The Record Expansion and the Tariff War

“That rule about having to act one’s age? I just don’t buy it.” —Dick Van Dyke

• This U.S. economic expansion has now become the longest on record, leaving many to wonder when it will end.

• Beyond age-based concerns about the expansion, many fear the pressures from rising tariffs may be the final straw to break the back of economic growth.

• The base case should remain that the expansion is not over, but that trade policy changes are slowing economic growth and increasing the risk of recession.

• Investors should maintain a neutral equity allocation, rebalancing on both strength and weakness, and follow a risk-management game plan.

• Opportunities can be found among lower-capitalization and value stocks as well as emerging Asian equity markets.

One of the longest bull markets in U.S. history has just found an important partner—the longest economic expansion in U.S. history (Exhibit 1). At just over 10 years of age, the current expansion has surpassed the record set in the 1990s, leaving investors to wonder when it and the bull market will come to an end.

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For the past two years, as we have neared and surpassed this record, fears of recession have intensified. Today, these fears are agitated by the escalating trade war that began in mid-2018 when the U.S. implemented tariffs on imported Chinese goods, and China reciprocated with retributive tariffs on U.S. goods. This tit-for-tat escalation has led to a cumulative estimated cost of 0.6 percent of U.S. gross domestic product (GDP) (Exhibit 2). But this is not all. Additional tariffs have been threatened. The total cost to U.S. GDP, should these threats come to fruition, could reach approximately 1.5 percent of GDP. This magnitude of potential impact helps explain why investors, economists and corporate executives have been worried about the trade war rhetoric.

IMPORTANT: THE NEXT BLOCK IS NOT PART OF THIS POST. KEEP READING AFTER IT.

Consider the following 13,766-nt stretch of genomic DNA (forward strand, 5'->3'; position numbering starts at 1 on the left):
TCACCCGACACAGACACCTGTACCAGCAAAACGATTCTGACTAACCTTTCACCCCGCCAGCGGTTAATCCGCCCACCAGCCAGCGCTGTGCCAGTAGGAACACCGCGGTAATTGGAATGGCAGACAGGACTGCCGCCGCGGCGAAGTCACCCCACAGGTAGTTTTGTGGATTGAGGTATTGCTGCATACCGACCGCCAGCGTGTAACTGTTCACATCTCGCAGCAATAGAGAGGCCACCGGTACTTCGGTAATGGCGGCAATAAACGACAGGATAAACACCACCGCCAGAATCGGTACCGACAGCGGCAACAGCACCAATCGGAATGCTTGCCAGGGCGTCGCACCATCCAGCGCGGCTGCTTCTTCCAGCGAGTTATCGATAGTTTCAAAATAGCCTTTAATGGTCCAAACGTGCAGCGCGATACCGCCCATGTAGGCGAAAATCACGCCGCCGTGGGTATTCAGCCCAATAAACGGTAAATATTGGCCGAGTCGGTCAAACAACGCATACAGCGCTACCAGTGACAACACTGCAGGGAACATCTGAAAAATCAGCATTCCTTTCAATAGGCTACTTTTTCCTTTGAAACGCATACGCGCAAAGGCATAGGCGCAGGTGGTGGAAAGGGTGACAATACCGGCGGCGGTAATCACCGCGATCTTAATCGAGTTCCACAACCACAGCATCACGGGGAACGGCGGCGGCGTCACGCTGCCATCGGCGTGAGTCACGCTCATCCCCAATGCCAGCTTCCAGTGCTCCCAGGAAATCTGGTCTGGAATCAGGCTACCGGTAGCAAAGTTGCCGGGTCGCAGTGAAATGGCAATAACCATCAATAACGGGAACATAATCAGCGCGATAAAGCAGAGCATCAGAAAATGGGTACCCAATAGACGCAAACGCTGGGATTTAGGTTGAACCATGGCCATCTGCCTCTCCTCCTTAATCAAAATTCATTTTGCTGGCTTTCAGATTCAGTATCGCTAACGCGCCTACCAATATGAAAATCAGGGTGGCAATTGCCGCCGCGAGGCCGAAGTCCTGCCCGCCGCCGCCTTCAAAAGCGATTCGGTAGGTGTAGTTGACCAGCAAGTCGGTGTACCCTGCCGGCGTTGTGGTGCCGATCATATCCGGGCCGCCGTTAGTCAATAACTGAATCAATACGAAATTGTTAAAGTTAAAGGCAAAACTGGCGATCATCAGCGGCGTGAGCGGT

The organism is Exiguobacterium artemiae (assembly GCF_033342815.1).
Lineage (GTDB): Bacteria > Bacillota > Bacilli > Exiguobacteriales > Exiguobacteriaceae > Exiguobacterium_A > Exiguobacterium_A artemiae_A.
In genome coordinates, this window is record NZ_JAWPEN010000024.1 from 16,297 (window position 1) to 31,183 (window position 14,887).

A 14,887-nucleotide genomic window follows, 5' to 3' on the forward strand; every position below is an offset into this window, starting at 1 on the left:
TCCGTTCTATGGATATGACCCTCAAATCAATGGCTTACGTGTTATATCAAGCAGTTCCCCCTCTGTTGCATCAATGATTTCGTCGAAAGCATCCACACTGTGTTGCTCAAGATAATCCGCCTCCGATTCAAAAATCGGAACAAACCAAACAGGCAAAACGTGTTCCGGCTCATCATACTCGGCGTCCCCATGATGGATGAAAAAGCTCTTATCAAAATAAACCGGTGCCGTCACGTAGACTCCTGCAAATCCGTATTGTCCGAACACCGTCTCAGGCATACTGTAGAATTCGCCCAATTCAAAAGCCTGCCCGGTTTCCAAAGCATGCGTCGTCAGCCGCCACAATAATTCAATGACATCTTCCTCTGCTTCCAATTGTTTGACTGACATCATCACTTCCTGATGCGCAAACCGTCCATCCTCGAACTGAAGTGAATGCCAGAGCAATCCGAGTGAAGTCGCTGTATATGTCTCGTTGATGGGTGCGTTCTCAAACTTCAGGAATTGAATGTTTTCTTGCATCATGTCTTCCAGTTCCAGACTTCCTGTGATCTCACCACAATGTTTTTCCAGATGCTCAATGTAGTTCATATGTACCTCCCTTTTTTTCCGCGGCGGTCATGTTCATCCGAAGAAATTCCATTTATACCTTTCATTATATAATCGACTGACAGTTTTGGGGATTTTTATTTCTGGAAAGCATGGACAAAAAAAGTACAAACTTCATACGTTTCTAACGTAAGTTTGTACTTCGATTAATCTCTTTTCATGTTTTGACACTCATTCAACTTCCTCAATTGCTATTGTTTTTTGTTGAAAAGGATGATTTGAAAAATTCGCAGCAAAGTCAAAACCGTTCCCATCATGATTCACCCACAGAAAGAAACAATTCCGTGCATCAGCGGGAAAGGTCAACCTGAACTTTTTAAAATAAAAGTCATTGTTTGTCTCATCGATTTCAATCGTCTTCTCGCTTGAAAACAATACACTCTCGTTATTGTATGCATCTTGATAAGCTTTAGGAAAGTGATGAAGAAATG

Under-recognized, however, has been the slow implementation pace of the tariffs, which has lessened the negative effect on any one year’s economic growth by spreading the impact over a longer period of time. The first two rounds of Chinese tariffs, 25 percent on $50 billion in goods
and 10 percent on another $200 billion in goods, became effective in July and September 2018, respectively. This is important since we have recently passed the anniversary dates for these tariffs. As a result, while their impact on the overall level of economic activity (GDP) remains, their direct impact on year-over-year economic growth cannot recur. Interestingly, this has allowed room for the newer tariffs to come into play without inducing a larger cumulative effect on GDP growth.